Old Fire arsonist receives death penalty

Rickie Lee Fowler

Rickie Lee Fowler

Rickie Lee Fowler received the death penalty today for starting the 2003 Old fire that destroyed 1,003 homes, burned 91,000 acres, and led to five deaths. He was convicted on August 15 of two arson charges and of murdering the five people who died of heart attacks after their homes burned or while they evacuated during the fire in San Bernardino County, California. When he was convicted, the jury recommended that Fowler be sentenced to death but the judge had the discretion to impose that or life in prison.

This morning Superior Court Judge Michael A. Smith, after hearing arguments by attorneys and statements by the victims’ families, confirmed the death penalty for Fowler. The sentence will automatically be appealed to the California Supreme Court.

In the trial, the State employed the same principle used when prosecutors in neighboring Riverside County won a death penalty conviction against Raymond Lee Oyler, an auto mechanic who set the 2006 Esperanza wildfire that killed five federal firefighters. Oyler is believed to be the first person in the U.S. to be convicted of first-degree murder and sentenced to death in a wildland arson case.

Old Fire

Old Fire, looking west from Strawberry Peak. Photo taken October 26, 2003 by Dave Schumaker.

Before the trial Mr. Fowler said he and three men in a van had intended to rob John Aylward, a person he identified as his godfather, but realized they were too drunk or stoned to pull it off. Instead, they decided to start a fire, as one person testified before a grand jury, “to burn John’s house down”.

In an interview with investigators, Mr. Fowler said he ignited a road flare and threw it into the vegetation, but corrected himself and said one of the other men in the van struck the flare. In a later interview, he said he intended to strike and throw the flare, but Martin Valdez Jr. took it from him, struck it, and threw it into the brush.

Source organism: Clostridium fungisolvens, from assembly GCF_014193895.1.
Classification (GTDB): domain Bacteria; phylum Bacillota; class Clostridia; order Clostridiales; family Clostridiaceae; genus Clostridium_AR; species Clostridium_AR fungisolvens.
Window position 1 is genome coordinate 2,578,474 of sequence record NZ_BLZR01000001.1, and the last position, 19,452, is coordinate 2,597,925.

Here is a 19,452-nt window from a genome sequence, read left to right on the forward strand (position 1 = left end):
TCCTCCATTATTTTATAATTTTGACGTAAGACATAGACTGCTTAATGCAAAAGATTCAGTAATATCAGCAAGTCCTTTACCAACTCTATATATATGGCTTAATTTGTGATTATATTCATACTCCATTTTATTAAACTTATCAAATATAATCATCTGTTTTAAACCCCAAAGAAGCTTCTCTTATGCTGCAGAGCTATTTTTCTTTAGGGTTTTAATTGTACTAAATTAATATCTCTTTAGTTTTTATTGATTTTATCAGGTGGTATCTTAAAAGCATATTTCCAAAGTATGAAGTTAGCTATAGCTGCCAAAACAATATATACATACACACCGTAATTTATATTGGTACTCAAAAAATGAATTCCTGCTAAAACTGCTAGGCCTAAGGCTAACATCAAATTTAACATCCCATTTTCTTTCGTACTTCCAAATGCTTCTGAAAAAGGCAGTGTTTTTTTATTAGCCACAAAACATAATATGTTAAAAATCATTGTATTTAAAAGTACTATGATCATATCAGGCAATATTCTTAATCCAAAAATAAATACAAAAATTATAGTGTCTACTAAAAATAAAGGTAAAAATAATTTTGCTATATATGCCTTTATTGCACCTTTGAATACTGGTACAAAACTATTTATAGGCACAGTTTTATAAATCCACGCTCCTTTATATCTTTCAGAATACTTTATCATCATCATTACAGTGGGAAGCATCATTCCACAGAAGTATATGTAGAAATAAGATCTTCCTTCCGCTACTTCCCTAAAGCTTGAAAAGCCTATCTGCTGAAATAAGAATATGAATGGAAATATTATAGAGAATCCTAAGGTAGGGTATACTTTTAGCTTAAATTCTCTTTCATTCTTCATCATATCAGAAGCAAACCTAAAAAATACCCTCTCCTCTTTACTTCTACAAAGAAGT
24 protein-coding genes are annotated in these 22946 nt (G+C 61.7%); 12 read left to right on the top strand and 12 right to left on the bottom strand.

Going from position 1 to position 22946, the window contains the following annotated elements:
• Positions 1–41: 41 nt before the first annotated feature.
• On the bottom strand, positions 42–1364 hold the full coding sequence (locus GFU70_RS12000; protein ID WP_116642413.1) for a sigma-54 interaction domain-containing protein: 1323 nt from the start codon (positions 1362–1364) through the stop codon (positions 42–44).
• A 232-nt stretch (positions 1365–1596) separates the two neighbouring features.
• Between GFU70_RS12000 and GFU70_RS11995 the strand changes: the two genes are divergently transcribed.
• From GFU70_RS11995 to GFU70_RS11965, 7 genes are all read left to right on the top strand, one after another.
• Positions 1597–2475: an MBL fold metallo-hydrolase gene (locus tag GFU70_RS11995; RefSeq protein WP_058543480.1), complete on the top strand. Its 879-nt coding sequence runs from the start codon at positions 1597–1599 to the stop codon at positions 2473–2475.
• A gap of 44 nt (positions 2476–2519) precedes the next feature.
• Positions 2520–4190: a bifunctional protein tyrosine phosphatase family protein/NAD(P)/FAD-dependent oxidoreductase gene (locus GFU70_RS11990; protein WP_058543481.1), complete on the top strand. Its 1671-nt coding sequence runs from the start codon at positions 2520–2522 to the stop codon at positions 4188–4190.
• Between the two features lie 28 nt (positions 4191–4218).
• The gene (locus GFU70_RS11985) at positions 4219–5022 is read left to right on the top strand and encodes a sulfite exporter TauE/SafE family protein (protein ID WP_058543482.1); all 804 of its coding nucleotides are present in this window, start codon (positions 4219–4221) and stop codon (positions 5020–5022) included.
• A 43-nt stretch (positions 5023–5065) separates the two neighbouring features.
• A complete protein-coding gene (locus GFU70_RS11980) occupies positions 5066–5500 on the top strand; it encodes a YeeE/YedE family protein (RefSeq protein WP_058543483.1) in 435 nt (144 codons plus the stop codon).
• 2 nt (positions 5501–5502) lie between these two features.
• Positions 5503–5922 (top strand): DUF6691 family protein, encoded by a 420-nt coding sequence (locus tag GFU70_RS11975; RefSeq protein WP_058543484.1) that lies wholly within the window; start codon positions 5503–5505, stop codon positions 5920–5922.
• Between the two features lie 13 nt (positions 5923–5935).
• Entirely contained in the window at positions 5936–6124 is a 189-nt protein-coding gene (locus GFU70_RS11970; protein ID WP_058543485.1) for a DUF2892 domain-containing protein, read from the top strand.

While in prison before the trial, Mr. Fowler was convicted of sodomizing another jail inmate and for that was sentenced to three 25-years-to-life prison terms.

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About Bill Gabbert

Wildland fire has been a major part of Bill Gabbert’s life for several decades. After growing up in the south, he migrated to southern California where he lived for 20 years, working as a wildland firefighter. Later he took his affinity for firefighting to Indiana and eventually the Black Hills of South Dakota where he was the Fire Management Officer for a group of seven national parks. Today he is the creator and owner of WildfireToday.com and Sagacity Wildfire Services and serves as an expert witness in wildland fire. If you are interested in wildland fire, welcome… grab a cup of coffee and put your feet up. Google+

4 thoughts on “Old Fire arsonist receives death penalty

  1. Given California’s track record of actually executing those under the death penalty, I’m betting that this is really just another case of “life without parole” with taxpayer-funded lawyers appealing for years if not decades into the future, Both will likely die from old age in their 80’s or 90’s unless they are placed in the General Population of the prisons.

      • DRD – where I live is immaterial to the discussion at hand: California now has 725 individuals awaiting execution, has not executed anyone in 7 years, and the CA Supreme Court Chief Justice thinks it will be at least 3 more years before the process begins again. The State is estimated to be spending $180 MILLION per Year on the Death Penalty.

  2. Please check my comments on the Wildfire Today Facebook page, posted under my page, “Forestry, Fire, Ecology, Economy” – I am interested in more opinions.

    I disagree with the conviction, FYI.

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